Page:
Melanie Reedy and Jamie Fariss are two locals who aren’t fazed by the shoulder season. Their business, Simply Massage and Boutique, located in the Village at Mammoth, will stay open seven days a week throughout the fall and they’re offering 20% off all items in their boutique for the month of October.
Reedy and Fariss opened Simply Massage in the Village in February of 2011 and expanded to include the boutique last November.
“The boutique is totally new for us,” Fariss said. “It’s been steady and during the summer and we’ve seen the potential. Plus, we both agree it’s important to stay open.”
“A lot of businesses close in the Village for about three weeks, but we don’t,” Reedy added.
Reedy and Fariss run the boutique, manage the spa, and also both still give massages to clients. “We’re really busy and it gets a little crazy sometimes,” Fariss said, but neither one of them seem to mind the busyness.
Simply Massage started as a mobile massage company in 2004, owned by Reedy who hired Fariss as a massage therapist. They went to houses and condos and eventually landing contracts with the Westin and 80/50. “We just started to grow from there,” Reedy said. “We gradually started to add on therapists but it was more of a seasonal business back then.”
As the business grew, Reedy opened a small office in the A-Frame on the corner of Minaret and Forest Trail in 2009. “I wanted to move close to the Village [to] see what kind of foot traffic we could get but knew rent was expensive in here.”
After seeing a growing number of clients from the Village, Reedy asked Fariss to officially go into business with her to open Simply Massage next to Chato Boutique in the Village. The boutique and spa “feed off of each other,” Fariss said. “Some people just call and book a treatment and then see we expanded and like something at the boutique. Others come in because they love the window display and then book a treatment.”
“My long term goal was to open a massage spa,” Reedy added. “And we always wanted to open a boutique.”
Originally from Minnesota, Reedy came to Mammoth in 2003 with her sister.
“I moved here just to check it out and at that point I had no intentions of staying,” Reedy said. “I had been moving every six months but this was the first time I wanted to stay.” Previously she had been moving around different resort towns practicing massage therapy, which she started in 2000.
Reedy met Fariss in Montana and then spent a summer with her in Alaska, where Fariss is from. Fariss, who spent five months during the summer commercial fishing salmon farms to pay for college, jumped at the chance to spend a winter in Mammoth with Reedy.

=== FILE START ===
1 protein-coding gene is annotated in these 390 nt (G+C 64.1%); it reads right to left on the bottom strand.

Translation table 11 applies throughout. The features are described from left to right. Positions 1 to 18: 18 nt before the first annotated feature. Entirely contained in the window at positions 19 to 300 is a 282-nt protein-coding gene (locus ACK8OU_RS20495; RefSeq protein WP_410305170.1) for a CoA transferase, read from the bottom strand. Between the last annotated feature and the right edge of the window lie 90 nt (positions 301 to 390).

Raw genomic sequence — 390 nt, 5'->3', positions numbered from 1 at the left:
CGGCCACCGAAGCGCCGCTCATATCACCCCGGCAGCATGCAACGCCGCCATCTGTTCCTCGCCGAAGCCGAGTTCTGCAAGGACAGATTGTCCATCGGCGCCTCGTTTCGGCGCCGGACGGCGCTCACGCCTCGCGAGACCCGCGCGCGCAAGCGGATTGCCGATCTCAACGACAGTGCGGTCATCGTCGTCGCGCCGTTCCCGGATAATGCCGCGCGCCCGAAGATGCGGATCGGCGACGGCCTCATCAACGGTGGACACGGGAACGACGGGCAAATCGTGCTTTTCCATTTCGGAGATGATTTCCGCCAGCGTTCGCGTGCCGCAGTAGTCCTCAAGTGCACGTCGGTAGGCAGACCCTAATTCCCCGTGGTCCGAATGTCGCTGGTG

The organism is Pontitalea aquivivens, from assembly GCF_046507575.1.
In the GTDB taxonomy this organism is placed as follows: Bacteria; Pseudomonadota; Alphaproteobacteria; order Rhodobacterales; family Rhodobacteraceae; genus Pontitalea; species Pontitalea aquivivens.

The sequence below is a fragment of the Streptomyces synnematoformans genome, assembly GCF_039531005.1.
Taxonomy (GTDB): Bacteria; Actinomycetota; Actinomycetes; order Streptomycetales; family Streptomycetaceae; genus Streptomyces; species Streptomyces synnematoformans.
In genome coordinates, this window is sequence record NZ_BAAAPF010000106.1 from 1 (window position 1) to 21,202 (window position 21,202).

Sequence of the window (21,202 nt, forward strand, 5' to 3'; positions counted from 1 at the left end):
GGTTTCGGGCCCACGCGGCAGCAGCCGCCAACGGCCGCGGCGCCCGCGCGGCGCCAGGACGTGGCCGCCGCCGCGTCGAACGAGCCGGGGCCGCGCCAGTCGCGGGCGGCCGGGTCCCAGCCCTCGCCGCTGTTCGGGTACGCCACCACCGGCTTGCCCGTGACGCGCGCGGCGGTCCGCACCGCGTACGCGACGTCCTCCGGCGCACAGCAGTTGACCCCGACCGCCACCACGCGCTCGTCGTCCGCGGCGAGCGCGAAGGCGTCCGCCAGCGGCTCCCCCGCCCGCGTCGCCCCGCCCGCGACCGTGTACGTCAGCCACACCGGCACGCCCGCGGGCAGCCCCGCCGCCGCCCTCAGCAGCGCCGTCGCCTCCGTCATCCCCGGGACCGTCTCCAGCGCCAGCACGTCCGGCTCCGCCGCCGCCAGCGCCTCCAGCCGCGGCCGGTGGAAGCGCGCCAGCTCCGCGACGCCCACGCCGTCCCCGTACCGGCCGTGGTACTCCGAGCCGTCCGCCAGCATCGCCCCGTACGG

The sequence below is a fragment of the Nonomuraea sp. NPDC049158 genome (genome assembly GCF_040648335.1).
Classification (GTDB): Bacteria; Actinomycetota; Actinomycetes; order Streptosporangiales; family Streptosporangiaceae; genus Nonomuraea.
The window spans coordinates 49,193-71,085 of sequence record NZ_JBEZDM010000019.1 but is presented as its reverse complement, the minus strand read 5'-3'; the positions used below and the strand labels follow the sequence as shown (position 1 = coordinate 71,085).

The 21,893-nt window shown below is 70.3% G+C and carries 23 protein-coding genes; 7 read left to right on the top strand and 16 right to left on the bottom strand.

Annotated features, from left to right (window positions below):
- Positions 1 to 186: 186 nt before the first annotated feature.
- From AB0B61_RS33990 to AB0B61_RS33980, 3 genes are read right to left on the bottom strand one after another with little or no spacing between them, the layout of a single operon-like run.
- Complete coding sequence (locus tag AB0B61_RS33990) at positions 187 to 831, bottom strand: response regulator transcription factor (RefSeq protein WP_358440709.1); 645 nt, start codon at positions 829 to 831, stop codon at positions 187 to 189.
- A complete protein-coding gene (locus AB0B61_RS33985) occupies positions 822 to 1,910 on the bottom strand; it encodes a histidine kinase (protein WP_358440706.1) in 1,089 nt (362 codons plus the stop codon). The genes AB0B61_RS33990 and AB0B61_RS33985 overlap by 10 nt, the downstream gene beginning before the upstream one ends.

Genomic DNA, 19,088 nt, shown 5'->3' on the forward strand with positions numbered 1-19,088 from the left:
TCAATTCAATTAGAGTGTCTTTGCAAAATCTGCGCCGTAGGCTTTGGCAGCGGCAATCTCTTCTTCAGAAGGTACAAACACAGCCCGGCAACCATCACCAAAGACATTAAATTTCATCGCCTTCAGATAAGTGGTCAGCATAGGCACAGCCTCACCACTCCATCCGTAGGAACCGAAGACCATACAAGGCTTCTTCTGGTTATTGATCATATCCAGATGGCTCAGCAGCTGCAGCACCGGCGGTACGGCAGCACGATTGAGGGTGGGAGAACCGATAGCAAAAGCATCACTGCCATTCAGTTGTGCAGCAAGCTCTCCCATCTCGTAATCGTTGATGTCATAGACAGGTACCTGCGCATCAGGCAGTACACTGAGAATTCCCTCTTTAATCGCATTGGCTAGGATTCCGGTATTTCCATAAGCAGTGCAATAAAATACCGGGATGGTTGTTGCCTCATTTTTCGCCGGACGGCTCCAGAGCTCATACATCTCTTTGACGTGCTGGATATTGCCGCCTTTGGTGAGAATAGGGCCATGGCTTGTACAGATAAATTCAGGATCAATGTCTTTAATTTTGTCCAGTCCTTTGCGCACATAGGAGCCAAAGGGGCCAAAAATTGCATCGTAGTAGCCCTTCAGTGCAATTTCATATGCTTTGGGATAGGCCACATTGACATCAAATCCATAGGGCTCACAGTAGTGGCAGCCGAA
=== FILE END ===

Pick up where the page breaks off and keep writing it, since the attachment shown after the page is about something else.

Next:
“Mammoth was perfect for me because I would fish in the summer and then I would travel the winters,” Fariss said. “When Melanie asked me to move to Mammoth it still worked, because I could travel in the fall and then come here in December and work…until we opened [Simply Massage] and the responsibility was a little bit bigger.”
Fariss still goes to Alaska for two months every summer to fish, and relates it a lot to massage. “You’re in your head a lot and you have to work through some challenging situations. Oddly enough there are similarities between the two,” she said.
Fariss has spent up to 21 days on a fishing boat and admitted she’s experienced bad weather and harrowing situations. “I don’t like to talk about those things, they make my heart palpitate,” she said. “It’s not as intense [as the Deadliest Catch] but it does get icky out there.”
Fariss sells some of her smoked salmon at the boutique, along with other “unique items made by artisans,” Reedy said. “We wanted to create more of an eco-consciousness and there’s not really a place [in Mammoth] where you can go and get unique gifts.”
“We have everything from organic woman’s underwear, to alpaca sweaters; fruit-dyed make-up and candles,” said Fariss, who is also building social consciousness into the boutique. “We just picked up this one woman [vendor] from Cuba. She goes into single-parent homes and teaches them how to make the jewelry so they can work from home.”
And the spa offers massages, facials and waxing with eight massage therapists and two estheticians. “We provide more of a therapeutic massage instead of a foofoo spa massage,” Reedy said, who will finish her Rolfing massage course on November 20. “I’ve been wanting to do it for a long time and no one does it in town since Rama Davis left five years ago,” she said. Rolfing massage focuses on structural integration by working on the connective tissue and realigning the body. “It’s good specifically for chronic injuries or pain,” Reedy said.
Although rent in the Village is “astronomical” according to Fariss, Reedy and Fariss plan on keeping their location in the Village long-term. “They’re [The Neighborhood Company] doing a great job putting on events which brings people in,” Reedy said.
“And we have a lot of long-term clientele that we’ve been massaging since 2004,” said Fariss. “I think we’re realizing even if it’s a poor snow year or a heavy snow year we are still pretty consistent with body work. There’s either not a whole lot to do on the Mountain so they come in for a massage or they’re so sore from being on the Mountain.”